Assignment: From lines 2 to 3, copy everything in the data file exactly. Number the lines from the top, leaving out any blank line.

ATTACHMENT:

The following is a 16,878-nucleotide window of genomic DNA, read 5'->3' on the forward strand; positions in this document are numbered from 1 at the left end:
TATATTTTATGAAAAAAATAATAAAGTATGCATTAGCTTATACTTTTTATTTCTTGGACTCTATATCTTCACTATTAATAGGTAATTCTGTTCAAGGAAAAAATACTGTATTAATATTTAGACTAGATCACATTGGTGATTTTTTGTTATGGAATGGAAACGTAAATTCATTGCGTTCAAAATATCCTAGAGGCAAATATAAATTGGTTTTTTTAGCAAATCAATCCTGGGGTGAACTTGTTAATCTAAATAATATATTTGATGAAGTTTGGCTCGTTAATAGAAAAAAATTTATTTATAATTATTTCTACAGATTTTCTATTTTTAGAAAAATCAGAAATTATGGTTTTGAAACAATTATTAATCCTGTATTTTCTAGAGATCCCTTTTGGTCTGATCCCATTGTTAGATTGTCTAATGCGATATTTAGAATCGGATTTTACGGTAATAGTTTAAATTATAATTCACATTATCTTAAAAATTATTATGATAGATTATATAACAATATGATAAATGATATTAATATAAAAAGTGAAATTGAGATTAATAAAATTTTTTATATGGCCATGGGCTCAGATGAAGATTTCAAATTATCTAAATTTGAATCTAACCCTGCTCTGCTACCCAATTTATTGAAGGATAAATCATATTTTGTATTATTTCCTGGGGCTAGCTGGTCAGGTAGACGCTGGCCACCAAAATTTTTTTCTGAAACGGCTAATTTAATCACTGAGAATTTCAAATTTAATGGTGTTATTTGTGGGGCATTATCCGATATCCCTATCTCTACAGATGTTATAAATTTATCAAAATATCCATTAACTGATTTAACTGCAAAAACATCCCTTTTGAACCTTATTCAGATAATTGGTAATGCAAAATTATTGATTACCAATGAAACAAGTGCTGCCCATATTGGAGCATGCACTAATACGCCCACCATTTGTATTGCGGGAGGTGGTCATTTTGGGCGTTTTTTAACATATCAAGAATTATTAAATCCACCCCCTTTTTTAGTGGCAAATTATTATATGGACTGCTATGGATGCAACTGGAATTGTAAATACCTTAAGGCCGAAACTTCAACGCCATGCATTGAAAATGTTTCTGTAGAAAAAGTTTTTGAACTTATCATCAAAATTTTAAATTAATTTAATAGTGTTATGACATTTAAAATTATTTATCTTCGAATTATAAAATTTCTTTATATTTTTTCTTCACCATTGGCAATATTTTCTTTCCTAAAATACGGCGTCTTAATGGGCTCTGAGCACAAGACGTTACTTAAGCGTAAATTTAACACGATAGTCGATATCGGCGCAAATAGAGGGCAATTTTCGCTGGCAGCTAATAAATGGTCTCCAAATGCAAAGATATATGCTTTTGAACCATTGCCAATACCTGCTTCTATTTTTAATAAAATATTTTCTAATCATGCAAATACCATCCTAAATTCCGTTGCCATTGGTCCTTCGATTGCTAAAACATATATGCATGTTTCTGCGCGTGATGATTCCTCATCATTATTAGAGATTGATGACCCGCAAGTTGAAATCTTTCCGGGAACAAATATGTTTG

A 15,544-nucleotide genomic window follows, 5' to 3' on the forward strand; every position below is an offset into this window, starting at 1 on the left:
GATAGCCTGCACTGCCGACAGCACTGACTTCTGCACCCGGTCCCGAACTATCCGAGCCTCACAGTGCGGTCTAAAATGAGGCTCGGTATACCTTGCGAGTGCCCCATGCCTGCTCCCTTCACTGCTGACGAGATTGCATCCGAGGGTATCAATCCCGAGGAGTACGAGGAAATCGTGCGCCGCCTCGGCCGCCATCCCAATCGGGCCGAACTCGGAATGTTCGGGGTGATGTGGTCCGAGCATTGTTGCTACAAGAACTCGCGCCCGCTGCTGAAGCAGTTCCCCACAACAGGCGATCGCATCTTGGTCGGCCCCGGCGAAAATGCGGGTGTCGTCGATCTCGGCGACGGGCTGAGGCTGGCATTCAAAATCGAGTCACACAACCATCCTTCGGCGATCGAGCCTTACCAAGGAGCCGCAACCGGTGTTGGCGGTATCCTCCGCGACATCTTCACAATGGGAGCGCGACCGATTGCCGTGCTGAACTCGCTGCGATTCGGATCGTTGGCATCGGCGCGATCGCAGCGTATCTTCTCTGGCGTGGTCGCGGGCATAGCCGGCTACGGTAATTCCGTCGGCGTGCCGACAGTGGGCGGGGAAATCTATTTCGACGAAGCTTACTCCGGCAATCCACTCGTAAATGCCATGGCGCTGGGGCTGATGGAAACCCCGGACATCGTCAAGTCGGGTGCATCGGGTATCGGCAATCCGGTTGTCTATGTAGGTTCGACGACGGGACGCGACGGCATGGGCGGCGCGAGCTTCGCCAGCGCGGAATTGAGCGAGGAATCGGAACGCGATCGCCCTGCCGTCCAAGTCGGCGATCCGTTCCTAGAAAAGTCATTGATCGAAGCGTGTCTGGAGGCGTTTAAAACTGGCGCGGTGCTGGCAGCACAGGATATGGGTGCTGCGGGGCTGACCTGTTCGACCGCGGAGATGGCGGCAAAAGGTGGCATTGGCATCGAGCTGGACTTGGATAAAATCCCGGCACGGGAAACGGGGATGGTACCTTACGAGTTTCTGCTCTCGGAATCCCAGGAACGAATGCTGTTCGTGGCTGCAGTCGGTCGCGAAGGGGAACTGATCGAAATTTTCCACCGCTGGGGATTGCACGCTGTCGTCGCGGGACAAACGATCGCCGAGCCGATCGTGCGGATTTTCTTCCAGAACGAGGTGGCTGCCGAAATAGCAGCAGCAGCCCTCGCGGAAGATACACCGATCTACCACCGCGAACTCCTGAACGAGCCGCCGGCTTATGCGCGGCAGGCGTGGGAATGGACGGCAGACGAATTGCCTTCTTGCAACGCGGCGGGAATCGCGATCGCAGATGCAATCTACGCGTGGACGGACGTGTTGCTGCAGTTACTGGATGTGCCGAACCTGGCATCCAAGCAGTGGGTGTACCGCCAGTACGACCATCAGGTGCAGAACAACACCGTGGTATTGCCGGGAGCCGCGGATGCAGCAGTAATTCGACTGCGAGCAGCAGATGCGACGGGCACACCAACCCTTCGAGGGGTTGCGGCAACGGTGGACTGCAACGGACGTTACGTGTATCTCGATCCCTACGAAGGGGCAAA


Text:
TATATTTTATGAAAAAAATAATAAAGTATGCATTAGCTTATACTTTTTATTTCTTGGACTCTATATCTTCACTATTAATAGGTAATTCTGTTCAAGGAAAAAATACTGTATTAATATTTAGACTAGATCACATTGGTGATTTTTTGTTATGGAATGGAAACGTAAATTCATTGCGTTCAAAATATCCTAGAGGCAAATATAAATTGGTTTTTTTAGCAAATCAATCCTGGGGTGAACTTGTTAATCTAAATAATATATTTGATGAAGTTTGGCTCGTTAATAGAAAAAAATTTATTTATAATTATTTCTACAGATTTTCTATTTTTAGAAAAATCAGAAATTATGGTTTTGAAACAATTATTAATCCTGTATTTTCTAGAGATCCCTTTTGGTCTGATCCCATTGTTAGATTGTCTAATGCGATATTTAGAATCGGATTTTACGGTAATAGTTTAAATTATAATTCACATTATCTTAAAAATTATTATGATAGATTATATAACAATATGATAAATGATATTAATATAAAAAGTGAAATTGAGATTAATAAAATTTTTTATATGGCCATGGGCTCAGATGAAGATTTCAAATTATCTAAATTTGAATCTAACCCTGCTCTGCTACCCAATTTATTGAAGGATAAATCATATTTTGTATTATTTCCTGGGGCTAGCTGGTCAGGTAGACGCTGGCCACCAAAATTTTTTTCTGAAACGGCTAATTTAATCACTGAGAATTTCAAATTTAATGGTGTTATTTGTGGGGCATTATCCGATATCCCTATCTCTACAGATGTTATAAATTTATCAAAATATCCATTAACTGATTTAACTGCAAAAACATCCCTTTTGAACCTTATTCAGATAATTGGTAATGCAAAATTATTGATTACCAATGAAACAAGTGCTGCCCATATTGGAGCATGCACTAATACGCCCACCATTTGTATTGCGGGAGGTGGTCATTTTGGGCGTTTTTTAACATATCAAGAATTATTAAATCCACCCCCTTTTTTAGTGGCAAATTATTATATGGACTGCTATGGATGCAACTGGAATTGTAAATACCTTAAGGCCGAAACTTCAACGCCATGCATTGAAAATGTTTCTGTAGAAAAAGTTTTTGAACTTATCATCAAAATTTTAAATTAATTTAATAGTGTTATGACATTTAAAATTATTTATCTTCGAATTATAAAATTTCTTTATATTTTTTCTTCACCATTGGCAATATTTTCTTTCCTAAAATACGGCGTCTTAATGGGCTCTGAGCACAAGACGTTACTTAAGCGTAAATTTAACACGATAGTCGATATCGGCGCAAATAGAGGGCAATTTTCGCTGGCAGCTAATAAATGGTCTCCAAATGCAAAGATATATGCTTTTGAACCATTGCCAATACCTGCTTCTATTTTTAATAAAATATTTTCTAATCATGCAAATACCATCCTAAATTCCGTTGCCATTGGTCCTTCGATTGCTAAAACATATATGCATGTTTCTGCGCGTGATGATTCCTCATCATTATTAGAGATTGATGACCCGCAAGTTGAAATCTTTCCGGGAACAAATATGTTTG

A 15,544-nucleotide genomic window follows, 5' to 3' on the forward strand; every position below is an offset into this window, starting at 1 on the left: